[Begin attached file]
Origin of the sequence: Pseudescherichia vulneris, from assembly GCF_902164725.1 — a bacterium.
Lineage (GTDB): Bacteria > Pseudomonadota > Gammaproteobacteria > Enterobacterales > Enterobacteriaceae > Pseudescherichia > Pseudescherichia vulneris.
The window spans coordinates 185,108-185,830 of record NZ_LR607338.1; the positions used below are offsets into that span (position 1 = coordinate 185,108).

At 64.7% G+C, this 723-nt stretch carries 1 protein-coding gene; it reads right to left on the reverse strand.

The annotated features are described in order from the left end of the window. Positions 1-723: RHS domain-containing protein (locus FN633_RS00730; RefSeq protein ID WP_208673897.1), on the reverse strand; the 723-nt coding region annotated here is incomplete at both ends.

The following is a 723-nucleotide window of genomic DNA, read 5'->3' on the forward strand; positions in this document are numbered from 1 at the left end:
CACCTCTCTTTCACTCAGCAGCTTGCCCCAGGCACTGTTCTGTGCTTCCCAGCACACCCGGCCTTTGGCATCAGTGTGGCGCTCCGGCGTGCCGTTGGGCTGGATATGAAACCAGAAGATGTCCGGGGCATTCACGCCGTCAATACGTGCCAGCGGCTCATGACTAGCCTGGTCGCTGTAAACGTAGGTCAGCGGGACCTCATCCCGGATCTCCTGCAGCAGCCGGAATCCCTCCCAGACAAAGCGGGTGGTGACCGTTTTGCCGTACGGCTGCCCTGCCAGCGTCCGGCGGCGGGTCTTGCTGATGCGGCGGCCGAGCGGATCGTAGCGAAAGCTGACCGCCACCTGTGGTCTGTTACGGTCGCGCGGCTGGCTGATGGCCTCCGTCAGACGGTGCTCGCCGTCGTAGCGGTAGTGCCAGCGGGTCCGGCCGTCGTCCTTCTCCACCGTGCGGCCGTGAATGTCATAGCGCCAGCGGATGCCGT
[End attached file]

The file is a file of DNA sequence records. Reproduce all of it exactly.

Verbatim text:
Origin of the sequence: Pseudescherichia vulneris, from assembly GCF_902164725.1 — a bacterium.
Lineage (GTDB): Bacteria > Pseudomonadota > Gammaproteobacteria > Enterobacterales > Enterobacteriaceae > Pseudescherichia > Pseudescherichia vulneris.
The window spans coordinates 185,108-185,830 of record NZ_LR607338.1; the positions used below are offsets into that span (position 1 = coordinate 185,108).

At 64.7% G+C, this 723-nt stretch carries 1 protein-coding gene; it reads right to left on the reverse strand.

The annotated features are described in order from the left end of the window. Positions 1-723: RHS domain-containing protein (locus FN633_RS00730; RefSeq protein ID WP_208673897.1), on the reverse strand; the 723-nt coding region annotated here is incomplete at both ends.

The following is a 723-nucleotide window of genomic DNA, read 5'->3' on the forward strand; positions in this document are numbered from 1 at the left end:
CACCTCTCTTTCACTCAGCAGCTTGCCCCAGGCACTGTTCTGTGCTTCCCAGCACACCCGGCCTTTGGCATCAGTGTGGCGCTCCGGCGTGCCGTTGGGCTGGATATGAAACCAGAAGATGTCCGGGGCATTCACGCCGTCAATACGTGCCAGCGGCTCATGACTAGCCTGGTCGCTGTAAACGTAGGTCAGCGGGACCTCATCCCGGATCTCCTGCAGCAGCCGGAATCCCTCCCAGACAAAGCGGGTGGTGACCGTTTTGCCGTACGGCTGCCCTGCCAGCGTCCGGCGGCGGGTCTTGCTGATGCGGCGGCCGAGCGGATCGTAGCGAAAGCTGACCGCCACCTGTGGTCTGTTACGGTCGCGCGGCTGGCTGATGGCCTCCGTCAGACGGTGCTCGCCGTCGTAGCGGTAGTGCCAGCGGGTCCGGCCGTCGTCCTTCTCCACCGTGCGGCCGTGAATGTCATAGCGCCAGCGGATGCCGT